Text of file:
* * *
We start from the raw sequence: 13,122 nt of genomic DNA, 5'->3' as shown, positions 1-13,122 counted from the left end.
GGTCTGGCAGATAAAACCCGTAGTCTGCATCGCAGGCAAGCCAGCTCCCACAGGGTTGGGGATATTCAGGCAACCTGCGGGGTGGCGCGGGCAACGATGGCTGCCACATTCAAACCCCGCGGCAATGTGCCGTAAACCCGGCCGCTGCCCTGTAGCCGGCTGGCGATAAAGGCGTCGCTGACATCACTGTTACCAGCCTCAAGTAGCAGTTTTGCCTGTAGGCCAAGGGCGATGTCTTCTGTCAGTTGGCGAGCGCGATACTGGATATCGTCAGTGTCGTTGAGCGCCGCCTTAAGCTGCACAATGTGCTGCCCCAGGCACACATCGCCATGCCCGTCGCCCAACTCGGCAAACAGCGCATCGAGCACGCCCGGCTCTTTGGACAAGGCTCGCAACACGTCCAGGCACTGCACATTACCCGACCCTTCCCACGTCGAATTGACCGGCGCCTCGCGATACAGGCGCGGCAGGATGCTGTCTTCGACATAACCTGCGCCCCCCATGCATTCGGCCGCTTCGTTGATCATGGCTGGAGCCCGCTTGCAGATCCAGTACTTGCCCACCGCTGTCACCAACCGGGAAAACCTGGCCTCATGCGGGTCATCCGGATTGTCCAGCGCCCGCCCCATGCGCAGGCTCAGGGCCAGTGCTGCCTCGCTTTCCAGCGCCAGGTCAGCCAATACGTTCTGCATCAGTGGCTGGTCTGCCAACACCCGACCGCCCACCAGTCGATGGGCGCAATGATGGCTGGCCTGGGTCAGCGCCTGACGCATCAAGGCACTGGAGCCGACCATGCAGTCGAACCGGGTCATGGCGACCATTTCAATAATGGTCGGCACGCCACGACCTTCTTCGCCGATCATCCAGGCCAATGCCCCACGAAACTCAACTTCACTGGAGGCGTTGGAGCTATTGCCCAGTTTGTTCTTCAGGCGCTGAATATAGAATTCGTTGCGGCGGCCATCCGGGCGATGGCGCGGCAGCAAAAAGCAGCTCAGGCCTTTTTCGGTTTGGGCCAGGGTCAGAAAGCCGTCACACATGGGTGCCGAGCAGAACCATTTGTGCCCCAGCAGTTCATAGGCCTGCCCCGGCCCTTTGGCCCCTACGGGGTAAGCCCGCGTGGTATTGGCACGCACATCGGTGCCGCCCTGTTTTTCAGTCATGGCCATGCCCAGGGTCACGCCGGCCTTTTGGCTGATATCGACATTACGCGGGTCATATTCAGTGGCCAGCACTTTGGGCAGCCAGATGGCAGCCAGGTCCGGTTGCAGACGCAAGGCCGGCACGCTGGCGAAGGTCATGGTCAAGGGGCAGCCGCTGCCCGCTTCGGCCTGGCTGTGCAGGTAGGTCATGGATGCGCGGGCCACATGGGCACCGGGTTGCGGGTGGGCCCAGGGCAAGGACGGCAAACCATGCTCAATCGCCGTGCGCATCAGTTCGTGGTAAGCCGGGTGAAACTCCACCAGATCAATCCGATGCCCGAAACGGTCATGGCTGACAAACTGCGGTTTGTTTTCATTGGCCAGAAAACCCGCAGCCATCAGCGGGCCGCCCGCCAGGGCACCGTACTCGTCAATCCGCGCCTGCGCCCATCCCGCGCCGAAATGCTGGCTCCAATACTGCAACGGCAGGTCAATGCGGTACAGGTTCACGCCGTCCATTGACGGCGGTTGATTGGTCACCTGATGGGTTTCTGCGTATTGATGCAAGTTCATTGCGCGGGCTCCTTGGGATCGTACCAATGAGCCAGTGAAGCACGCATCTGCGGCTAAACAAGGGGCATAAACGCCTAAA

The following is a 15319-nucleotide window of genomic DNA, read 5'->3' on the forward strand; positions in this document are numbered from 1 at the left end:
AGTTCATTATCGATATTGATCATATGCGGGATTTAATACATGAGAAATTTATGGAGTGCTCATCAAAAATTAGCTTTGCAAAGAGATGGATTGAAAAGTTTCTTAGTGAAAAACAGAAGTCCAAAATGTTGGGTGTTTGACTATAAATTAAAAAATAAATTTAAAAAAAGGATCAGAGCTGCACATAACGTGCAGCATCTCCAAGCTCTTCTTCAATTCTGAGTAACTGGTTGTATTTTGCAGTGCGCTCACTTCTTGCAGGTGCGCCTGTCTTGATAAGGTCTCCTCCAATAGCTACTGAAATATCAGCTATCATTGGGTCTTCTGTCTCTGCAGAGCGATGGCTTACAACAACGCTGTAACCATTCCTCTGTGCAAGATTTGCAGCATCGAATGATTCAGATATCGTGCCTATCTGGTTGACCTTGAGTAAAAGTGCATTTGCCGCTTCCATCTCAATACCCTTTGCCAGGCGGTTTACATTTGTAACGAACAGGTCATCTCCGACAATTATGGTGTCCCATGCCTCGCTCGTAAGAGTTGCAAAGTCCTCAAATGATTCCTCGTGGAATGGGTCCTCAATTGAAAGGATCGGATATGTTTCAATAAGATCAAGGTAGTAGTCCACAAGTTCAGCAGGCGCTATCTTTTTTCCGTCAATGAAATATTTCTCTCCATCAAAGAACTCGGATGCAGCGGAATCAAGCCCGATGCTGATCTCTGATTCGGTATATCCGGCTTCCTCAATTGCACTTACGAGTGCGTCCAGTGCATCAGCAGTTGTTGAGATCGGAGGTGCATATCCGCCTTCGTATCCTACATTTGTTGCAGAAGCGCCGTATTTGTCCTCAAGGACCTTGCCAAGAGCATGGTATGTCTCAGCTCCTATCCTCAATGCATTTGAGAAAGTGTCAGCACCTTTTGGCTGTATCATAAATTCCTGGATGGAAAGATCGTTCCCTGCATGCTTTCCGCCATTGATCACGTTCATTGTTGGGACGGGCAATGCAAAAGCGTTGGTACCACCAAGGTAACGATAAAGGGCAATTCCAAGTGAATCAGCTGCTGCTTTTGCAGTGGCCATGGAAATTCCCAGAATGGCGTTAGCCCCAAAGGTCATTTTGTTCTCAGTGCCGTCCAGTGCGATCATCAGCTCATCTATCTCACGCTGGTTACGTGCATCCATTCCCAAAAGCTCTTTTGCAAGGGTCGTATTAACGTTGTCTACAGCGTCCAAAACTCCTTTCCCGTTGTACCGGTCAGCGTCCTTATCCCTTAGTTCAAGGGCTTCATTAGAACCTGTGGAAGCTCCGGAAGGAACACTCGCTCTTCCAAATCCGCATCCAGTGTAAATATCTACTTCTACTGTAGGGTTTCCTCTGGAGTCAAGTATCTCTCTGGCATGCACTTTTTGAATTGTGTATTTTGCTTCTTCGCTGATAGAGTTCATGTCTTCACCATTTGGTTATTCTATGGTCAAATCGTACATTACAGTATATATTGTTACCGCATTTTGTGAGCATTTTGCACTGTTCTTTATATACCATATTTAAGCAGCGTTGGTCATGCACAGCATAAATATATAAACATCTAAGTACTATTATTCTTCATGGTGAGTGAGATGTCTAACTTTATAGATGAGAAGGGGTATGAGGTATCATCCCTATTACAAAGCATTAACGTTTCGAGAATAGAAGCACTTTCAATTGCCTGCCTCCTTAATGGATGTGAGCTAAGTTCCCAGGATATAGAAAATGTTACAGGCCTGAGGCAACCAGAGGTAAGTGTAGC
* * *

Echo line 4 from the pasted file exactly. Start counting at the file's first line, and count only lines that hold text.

AGTTCATTATCGATATTGATCATATGCGGGATTTAATACATGAGAAATTTATGGAGTGCTCATCAAAAATTAGCTTTGCAAAGAGATGGATTGAAAAGTTTCTTAGTGAAAAACAGAAGTCCAAAATGTTGGGTGTTTGACTATAAATTAAAAAATAAATTTAAAAAAAGGATCAGAGCTGCACATAACGTGCAGCATCTCCAAGCTCTTCTTCAATTCTGAGTAACTGGTTGTATTTTGCAGTGCGCTCACTTCTTGCAGGTGCGCCTGTCTTGATAAGGTCTCCTCCAATAGCTACTGAAATATCAGCTATCATTGGGTCTTCTGTCTCTGCAGAGCGATGGCTTACAACAACGCTGTAACCATTCCTCTGTGCAAGATTTGCAGCATCGAATGATTCAGATATCGTGCCTATCTGGTTGACCTTGAGTAAAAGTGCATTTGCCGCTTCCATCTCAATACCCTTTGCCAGGCGGTTTACATTTGTAACGAACAGGTCATCTCCGACAATTATGGTGTCCCATGCCTCGCTCGTAAGAGTTGCAAAGTCCTCAAATGATTCCTCGTGGAATGGGTCCTCAATTGAAAGGATCGGATATGTTTCAATAAGATCAAGGTAGTAGTCCACAAGTTCAGCAGGCGCTATCTTTTTTCCGTCAATGAAATATTTCTCTCCATCAAAGAACTCGGATGCAGCGGAATCAAGCCCGATGCTGATCTCTGATTCGGTATATCCGGCTTCCTCAATTGCACTTACGAGTGCGTCCAGTGCATCAGCAGTTGTTGAGATCGGAGGTGCATATCCGCCTTCGTATCCTACATTTGTTGCAGAAGCGCCGTATTTGTCCTCAAGGACCTTGCCAAGAGCATGGTATGTCTCAGCTCCTATCCTCAATGCATTTGAGAAAGTGTCAGCACCTTTTGGCTGTATCATAAATTCCTGGATGGAAAGATCGTTCCCTGCATGCTTTCCGCCATTGATCACGTTCATTGTTGGGACGGGCAATGCAAAAGCGTTGGTACCACCAAGGTAACGATAAAGGGCAATTCCAAGTGAATCAGCTGCTGCTTTTGCAGTGGCCATGGAAATTCCCAGAATGGCGTTAGCCCCAAAGGTCATTTTGTTCTCAGTGCCGTCCAGTGCGATCATCAGCTCATCTATCTCACGCTGGTTACGTGCATCCATTCCCAAAAGCTCTTTTGCAAGGGTCGTATTAACGTTGTCTACAGCGTCCAAAACTCCTTTCCCGTTGTACCGGTCAGCGTCCTTATCCCTTAGTTCAAGGGCTTCATTAGAACCTGTGGAAGCTCCGGAAGGAACACTCGCTCTTCCAAATCCGCATCCAGTGTAAATATCTACTTCTACTGTAGGGTTTCCTCTGGAGTCAAGTATCTCTCTGGCATGCACTTTTTGAATTGTGTATTTTGCTTCTTCGCTGATAGAGTTCATGTCTTCACCATTTGGTTATTCTATGGTCAAATCGTACATTACAGTATATATTGTTACCGCATTTTGTGAGCATTTTGCACTGTTCTTTATATACCATATTTAAGCAGCGTTGGTCATGCACAGCATAAATATATAAACATCTAAGTACTATTATTCTTCATGGTGAGTGAGATGTCTAACTTTATAGATGAGAAGGGGTATGAGGTATCATCCCTATTACAAAGCATTAACGTTTCGAGAATAGAAGCACTTTCAATTGCCTGCCTCCTTAATGGATGTGAGCTAAGTTCCCAGGATATAGAAAATGTTACAGGCCTGAGGCAACCAGAGGTAAGTGTAGC